The larvae of this insect are a regular pest. This borer damages both flowers and pods, and is found wherever cowpea is grown. Uncontrolled infestations can give a yield loss as high as 70%. The eggs are laid on the flower buds and younger leaves. The young larvae bore into the flowers feeding inside and causing the flowers to drop. Young stems, terminal shoots and penduncles are also damaged. Signs of larval feeding include webbing of flowers, leaves and pods and the presence of frass at the shoot tips and pods. Several flowers may be attacked by one larva. Larvae are active by night, during the day they shelter in flowers, pods, stems and leaf debris beneath the plants. Damage is more severe to pods which are located in the leaf canopy on short penduncles or those touching other parts of the plants.
The adult moth has a wingspan of 16-27 mm. Mature larvae are 16 mm in length, whitish in colour with a black head. They have characteristic dark spots on each body segment which form longitudinal dorsal and ventral rows along the length of the body.
Females may lay over 200 oval yellow eggs in batches of 2-16 on flowers, terminal shoots, leaves or pods. The eggs hatch in 2-3 days and there are 5 larval instars. The larval period lasts between 8-14 days depending on climatic conditions and food availability. Full grown larvae usually pupate in the pod but may also drop from the plant and pupate in a cocoon in the leaf debris beneath the plant. The larvae are active at night and during the day hide in flowers, pods and stems or in the soil around the plants. Adults emerge after 5-10 days and may live for 5-15 days.

Adult Maruca testulalis Larva of Maruca testulalis

Non-Chemical Control: Varieties of plant with long penduncles and tougher pods may be available. Monocropping should be avoided.
Chemical Control: Dimethoate combined with cypermethrin gives effective control in field trials. Mixtures of deltamethrin combined with dimethoate and lambda-cyhalothrin combined with dimethoate are also effective.

COTTON (Gossypium spp.)
Cotton is an important cash crop in Nigeria. It is a seed fibre and the lint is used in the manufacture of textiles. It is attacked by a lot of pests e.g. Earias insulana (Spiny bollworm), Aspavia armigera (Shield bug), Cosmophila flava (Cotton Semi-looper), Bemisia tabaci (Whitefly), Sylepta derogata (Cotton leaf roller), Dysdercus spp (Cotton stainer) and Helicoverpa armigera (Cotton Bollworm).

Helicoverpa armigera (Lepidoptera: Noctuidae) (Cotton Bollworm)
This is a very serious sporadic pest of cotton, legumes, maize, sorghum, tomatoes and okra. It is a minor pest on some fruits and it is widespread throughout Nigeria.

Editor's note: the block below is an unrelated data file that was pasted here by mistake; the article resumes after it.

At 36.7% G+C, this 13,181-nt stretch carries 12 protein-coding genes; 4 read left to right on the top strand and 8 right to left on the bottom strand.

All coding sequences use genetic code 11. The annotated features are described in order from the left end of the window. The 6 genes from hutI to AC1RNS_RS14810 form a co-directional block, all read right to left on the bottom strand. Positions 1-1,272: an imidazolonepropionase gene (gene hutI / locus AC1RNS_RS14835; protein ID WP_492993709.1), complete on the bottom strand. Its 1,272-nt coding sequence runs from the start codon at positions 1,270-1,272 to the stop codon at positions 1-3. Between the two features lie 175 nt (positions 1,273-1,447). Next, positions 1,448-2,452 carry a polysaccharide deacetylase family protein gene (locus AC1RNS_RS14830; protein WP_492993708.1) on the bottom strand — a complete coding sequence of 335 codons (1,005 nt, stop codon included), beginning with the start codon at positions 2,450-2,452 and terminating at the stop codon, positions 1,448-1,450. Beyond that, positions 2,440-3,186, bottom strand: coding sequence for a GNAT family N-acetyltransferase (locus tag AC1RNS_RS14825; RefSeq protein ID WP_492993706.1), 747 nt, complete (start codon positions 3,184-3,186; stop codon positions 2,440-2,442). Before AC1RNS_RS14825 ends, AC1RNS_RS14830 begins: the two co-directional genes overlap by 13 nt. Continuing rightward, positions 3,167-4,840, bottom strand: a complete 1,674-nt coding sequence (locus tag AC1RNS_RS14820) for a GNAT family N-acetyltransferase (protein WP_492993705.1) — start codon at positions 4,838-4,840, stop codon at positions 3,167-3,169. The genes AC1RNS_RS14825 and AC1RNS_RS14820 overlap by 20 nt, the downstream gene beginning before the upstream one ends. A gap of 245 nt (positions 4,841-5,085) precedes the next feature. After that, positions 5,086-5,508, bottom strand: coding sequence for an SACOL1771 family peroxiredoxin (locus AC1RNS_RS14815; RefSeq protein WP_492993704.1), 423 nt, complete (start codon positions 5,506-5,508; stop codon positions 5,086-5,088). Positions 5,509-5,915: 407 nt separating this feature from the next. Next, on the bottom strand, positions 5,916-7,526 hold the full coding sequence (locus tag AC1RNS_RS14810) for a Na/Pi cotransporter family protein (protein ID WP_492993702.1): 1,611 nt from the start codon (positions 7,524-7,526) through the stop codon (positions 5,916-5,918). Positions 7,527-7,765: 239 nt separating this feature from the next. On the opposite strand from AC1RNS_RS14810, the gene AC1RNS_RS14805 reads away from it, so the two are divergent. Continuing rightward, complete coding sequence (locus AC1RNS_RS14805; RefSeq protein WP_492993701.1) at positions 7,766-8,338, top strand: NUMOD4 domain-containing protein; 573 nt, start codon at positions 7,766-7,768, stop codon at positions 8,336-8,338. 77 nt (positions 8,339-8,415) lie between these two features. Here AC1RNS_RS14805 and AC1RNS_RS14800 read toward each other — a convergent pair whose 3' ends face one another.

Larvae feed within the plant pod and fruits, eating the contents either partially or completely and causing damage that allows the entry of fungal pathogens. The larval feeding leaves characteristic circular holes surrounded by frass on the surface of the fruit or pod. On cotton, young larvae feed within flower buds and terminal buds, while older larvae feed on larger green bolls eating the contents and leaving characteristic circular holes and expelled frass on the surface. A single larva can feed on and destroy several bolls. Damages cause the bracteoles of the bud to open out leading to a symptom called ‘flared squares’. The larvae feed characteristically with the rear part of their body exposed outside the fruit.
The adult moths are up to 19 mm in length, stout bodied with a wingspan of about 40 mm. Female insects have pale brown wings with paler dots near the outer margins and males are usually more green-grey in colour. They are active at night. Young larvae are yellow-white to red-brown in colour and spotted with dark brown or black areas. Older larvae are up to 40 mm in length and may vary considerably in colour from brown or green to pale yellow and pink. There is a dark dorsal band along the length of the body and either side of this, a light, dark and another light band. This last pale band running along the side of the larvae is the most noticeable.
The eggs are spherical, 0.5 mm in diameter and yellow in colour at first, becoming brown near to hatching. Up to 500 eggs may be laid in a single night by the female moth, usually on the upper part of the plant canopy. Eclosion occurs 2-4 days and the first instar roam over the plant in search of food. There are six larval instars which last a total of 14-24 days. Fully grown larvae drop from the plant, burrow into the soil up to a depth of 25-175 mm and pupate in a lined cavity. Pupation lasts for about 10-14 days.
Non-Chemical Control: Numerous natural predators exist but generally they are not capable of preventing a pest outbreak
Chemical Control: Sprays of cypermethrin, lambda-cyhalothrin and endosulfan. Field scouting for eggs is recommended to enable chemicals to be applied at the correct time to kill first instar larvae.